WASHINGTON – The Department of Veterans Affairs’ announcement that it will change its “40-mile rule” to make it easier for veterans to receive nearby health care has left lawmakers jolly.
“Our goal is to make health care more accessible and available to our veterans, and it should be as simple, convenient and easy as possible,” U.S. Sen. Michael Bennet, D-Colo., said in a statement. “This is a common-sense change that will help Colorado’s veterans who live in rural communities.”
U.S. Rep. Scott Tipton, R-Cortez, described the rule change as “welcome news” for veterans living in remote communities.
“The whole problem could have been avoided by using common sense,” Tipton said in a statement. “Veterans deserve to have access to high-quality health care in their communities, and while it’s frustrating that it has taken the VA this long to take corrective action on this issue, we are happy they have finally made it happen.”
The VA currently uses a straight-line “40-mile rule” – only veterans who live more than 40 miles in a straight line from a VA facility can use a non-VA facility. That means that someone living inside 40 miles might have to use a VA facility yet travel much farther to get there, particularly in mountainous communities such as in Western Colorado. The new rule would account for the distance that veterans have to travel from their residence to reach a VA facility.
Congress passed the Veterans’ Choice Act last summer, which allows veterans access to non-VA community care if they live more than 40 miles from a VA facility or if they have to wait more than 30 days for an appointment.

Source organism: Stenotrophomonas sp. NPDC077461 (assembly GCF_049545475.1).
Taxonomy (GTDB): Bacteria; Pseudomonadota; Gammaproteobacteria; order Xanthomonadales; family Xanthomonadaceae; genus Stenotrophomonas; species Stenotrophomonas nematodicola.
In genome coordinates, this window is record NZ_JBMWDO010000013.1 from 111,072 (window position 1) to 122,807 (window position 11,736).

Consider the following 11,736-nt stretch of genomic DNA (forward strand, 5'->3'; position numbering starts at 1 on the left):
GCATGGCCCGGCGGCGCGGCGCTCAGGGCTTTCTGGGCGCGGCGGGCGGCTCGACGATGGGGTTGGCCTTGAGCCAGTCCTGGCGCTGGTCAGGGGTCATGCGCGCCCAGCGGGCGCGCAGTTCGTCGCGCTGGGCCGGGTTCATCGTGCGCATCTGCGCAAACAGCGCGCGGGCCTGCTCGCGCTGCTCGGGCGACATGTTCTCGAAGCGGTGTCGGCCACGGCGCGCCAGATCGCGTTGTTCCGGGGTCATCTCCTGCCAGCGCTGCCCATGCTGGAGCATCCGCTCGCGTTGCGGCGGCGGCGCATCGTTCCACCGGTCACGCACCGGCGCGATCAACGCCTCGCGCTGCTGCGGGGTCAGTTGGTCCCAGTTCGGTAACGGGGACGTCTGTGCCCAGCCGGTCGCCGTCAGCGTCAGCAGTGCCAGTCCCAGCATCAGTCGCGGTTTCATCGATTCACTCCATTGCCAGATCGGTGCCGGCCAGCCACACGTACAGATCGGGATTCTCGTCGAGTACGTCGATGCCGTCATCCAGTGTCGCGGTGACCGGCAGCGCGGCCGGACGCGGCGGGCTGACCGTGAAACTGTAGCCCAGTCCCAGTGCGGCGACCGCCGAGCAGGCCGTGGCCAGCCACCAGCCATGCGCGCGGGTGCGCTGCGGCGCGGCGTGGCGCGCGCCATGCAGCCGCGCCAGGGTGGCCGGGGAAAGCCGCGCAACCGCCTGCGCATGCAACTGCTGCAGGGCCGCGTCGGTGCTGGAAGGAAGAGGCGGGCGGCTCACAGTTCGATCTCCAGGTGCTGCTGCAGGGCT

The policy change will be made through regulatory action in the coming weeks, the VA said in a statement.
Bennet and Tipton have been two of several advocates for the rule change.
Bennet wrote a letter to VA Secretary Robert McDonald in November, which outlined the concerns of Colorado veterans and requested the rule be re-examined.
According to the letter, Bennet has heard from several veterans who live 39 miles from the nearest VA facility under a straight-line distance who were disqualified from receiving non-VA care through the Veterans Choice Program, even though they have to travel more than 50 miles because of the mountains.
“This is exactly the set of circumstances meant to be covered under the geographical exception Congress outlined in the legislation,” the letter reads.
Tipton co-sponsored legislation in January that would provide health care at non-VA facilities to veterans who reside more than 40 miles driving distance from the closest VA medical facility.
Tipton’s office also urged the VA to re-examine the rule upon hearing concerns from constituents.
But while the rule change has made lawmakers jolly, one veteran told The Durango Herald that the rule change means “absolutely nothing.”
William Chandler, who served in the 25th Infantry Division of the U.S. Army during the Vietnam War, said he had to make a round trip of more than 500 miles between Durango and Albuquerque to receive medical treatment.
Chandler said that the VA facility in Durango only gave him a referral to receive treatment in Albuquerque. He said he was not well enough to make the trip, but the doctor disagreed, leaving him without an alternative plan for medical care.
“(The change to the 40-mile rule) is meaningless,” Chandler said. “Veterans still have to travel hundreds of miles to get medical care. I am personally embarrassed to have to go through this to get help.
“This veterans-choice program is one big lie,” he said.
Michael Cipriano is a student at American University in Washington, D.C., and an intern for The Durango Herald.